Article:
A decade-long fight around Croatia’s premier scientific journal, which has garnered international respect for its quality standards, has flared up again. Last week, the two editors-in-chief of the Croatian Medical Journal (CMJ) resigned after what they Read more […]
Science is probably the last bastion of true freethinking but is being swallowed by this make-money-get-profit world. Science and scientists are becoming more and more detached from the pure curiosity and they are embracing this notion that an idea must first be sold in order to be explored.
The Cambridge Analytica scandal has shown that the work of scientists is not neutral. The work of psychologists who designed the questionnaire aimed at profiling Facebook users might have been stellar work in its own right, within the standards of the field. But the way the answers to the questionnaire were later used for the purpose of influencing the political choices of the Facebook users who took the questionnaire, is–to say the least–questionable. This scandal is a case in point to show that there is no better time to continue the dialogue of the role of scientists in society. After 5 years working as Editor of EuroScientist, I would like to announce that I am now moving on to pastures new.
The accuracy of free online medical information is important for public health. Of the competing free sources online, traffic to Wikipedia is the highest.
Last week I was in Oslo, invited by the organising committee of Eurodoc2017, to give an introductory talk on Open Science . One thing that became apparent during this two-day event was that, although irresistibly trendy, Open Science remains an elusive Read more […]
The Turkish Council for Scientific and Technical Research (TÜBİTAK) issued on March 24, 2017 a decree addressed to all Turkish peer reviewed scientific journals, including the international periodicals listed by the Turkish Academic Network and Information Read more […]
On 22nd April, the March for Science London will recognise scientific progress, raise awareness of scientific discovery, and defend scientific integrity.
In science the Impact Factor judges quality of research in new fields according to how it is received by peers, writing new publications. But recently, the area for publication has changes drastically.
When I started my PhD about 3 years ago, I think that the process had already started, but it’s ever increasing : what I want to talk about is the use of web-based services offered by private for-profit companies by researchers. Well, I must say Read more […]
We are soon to benefit from the availability of hyperlocal news. News about the local sports team, our local weather, average prices of houses in our locality, etc. This is the perfect illustration of how technology will serve the needs of citizens in a way that was never possible before. Today, most news report are relevant to entire regions or nations, or have an international dimension. But news that are only relevant to the locality where people live are too costly to produce via traditional means, using journalists. Instead, Claude de Loupy, CEO of French startup Syllabs, explains how robots capable of writing hyperlocal news report by making sense of automated wheather, sports and other automated data reports, are already available.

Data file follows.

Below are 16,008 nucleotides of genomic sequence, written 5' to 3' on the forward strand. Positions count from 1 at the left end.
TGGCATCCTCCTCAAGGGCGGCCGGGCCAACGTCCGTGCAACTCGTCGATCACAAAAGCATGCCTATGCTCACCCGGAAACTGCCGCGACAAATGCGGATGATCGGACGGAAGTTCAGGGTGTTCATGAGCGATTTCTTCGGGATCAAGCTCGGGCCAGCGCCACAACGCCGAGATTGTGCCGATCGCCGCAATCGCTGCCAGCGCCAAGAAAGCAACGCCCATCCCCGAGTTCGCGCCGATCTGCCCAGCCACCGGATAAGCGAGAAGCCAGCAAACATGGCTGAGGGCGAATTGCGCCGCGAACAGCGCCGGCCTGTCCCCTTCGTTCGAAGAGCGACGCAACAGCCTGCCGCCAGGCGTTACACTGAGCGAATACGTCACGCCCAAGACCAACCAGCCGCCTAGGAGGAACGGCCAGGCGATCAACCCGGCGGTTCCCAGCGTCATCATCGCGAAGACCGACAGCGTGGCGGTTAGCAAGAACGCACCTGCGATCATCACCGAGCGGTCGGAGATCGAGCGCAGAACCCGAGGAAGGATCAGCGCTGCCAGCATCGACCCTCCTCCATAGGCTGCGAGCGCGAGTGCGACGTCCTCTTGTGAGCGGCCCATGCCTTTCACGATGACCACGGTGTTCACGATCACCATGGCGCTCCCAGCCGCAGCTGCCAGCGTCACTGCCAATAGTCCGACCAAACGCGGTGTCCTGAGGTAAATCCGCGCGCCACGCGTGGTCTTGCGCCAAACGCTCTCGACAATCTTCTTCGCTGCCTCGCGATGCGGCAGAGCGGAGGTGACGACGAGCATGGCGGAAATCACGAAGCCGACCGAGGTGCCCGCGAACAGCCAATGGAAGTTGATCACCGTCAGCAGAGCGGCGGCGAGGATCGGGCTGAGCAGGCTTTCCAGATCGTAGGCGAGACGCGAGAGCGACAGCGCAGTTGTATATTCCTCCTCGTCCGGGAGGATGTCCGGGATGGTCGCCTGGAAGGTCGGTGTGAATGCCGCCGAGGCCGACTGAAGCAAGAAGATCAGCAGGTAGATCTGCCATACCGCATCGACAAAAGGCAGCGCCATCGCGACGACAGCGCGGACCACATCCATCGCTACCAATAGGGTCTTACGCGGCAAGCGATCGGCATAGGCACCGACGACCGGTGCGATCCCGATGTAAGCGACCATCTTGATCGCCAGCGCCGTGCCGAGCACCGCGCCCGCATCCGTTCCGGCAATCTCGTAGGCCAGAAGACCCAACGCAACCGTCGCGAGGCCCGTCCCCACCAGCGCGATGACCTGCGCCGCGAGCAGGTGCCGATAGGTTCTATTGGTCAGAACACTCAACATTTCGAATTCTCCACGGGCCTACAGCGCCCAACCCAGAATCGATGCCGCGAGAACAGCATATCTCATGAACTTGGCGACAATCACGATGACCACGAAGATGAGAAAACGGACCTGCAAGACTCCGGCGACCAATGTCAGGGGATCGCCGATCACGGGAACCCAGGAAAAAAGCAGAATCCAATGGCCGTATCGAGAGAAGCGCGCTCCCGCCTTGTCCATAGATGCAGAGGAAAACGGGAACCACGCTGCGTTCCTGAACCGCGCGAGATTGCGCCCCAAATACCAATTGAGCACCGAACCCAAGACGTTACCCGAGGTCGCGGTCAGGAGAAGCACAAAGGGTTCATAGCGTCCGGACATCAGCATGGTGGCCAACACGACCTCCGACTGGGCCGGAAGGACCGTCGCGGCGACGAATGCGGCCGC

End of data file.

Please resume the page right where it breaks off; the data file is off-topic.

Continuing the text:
This week, the Austrian supreme court referred the question of the admissibility of a worldwide or European-wide class action against Facebook, initiated in Austria, to Europe’s top court in Luxembourg. In a podcast recorded in June 2016, Max Schrems, who led the class action, shares his view with EuroScientist on how best to protect the privacy of European citizens. Schrems previously became famous for another privacy protection challenge against Facebook’s European headquarter in Ireland. As a result of his legal battle, the US-EU Safe Harbour Privacy Principles were deemed inadequate. Further, the Irish high court is expected to legislate in February 2017 on another challenge directed at the temporary replacement of the Safe Harbour rule.
Data journalism has the potential to make reporting on scientific activities and innovation more accountable to society. In this article and podcast, EuroScientist covers the 2016 Data Journalism Award, recently held in Vienna, Austria. Find out more about the winning entries from Spain, Peru and the USA. In these projects, data analysis has helped uncover the varying cost of medicines across borders, the environmental and social impact of commodity mining and the extend of privacy loss due to US surveillance planes, respectively. These examples show how data journalism has the potential to bring scientific analysis to the practice of journalism, ultimately leading to more accountability and transparency in society.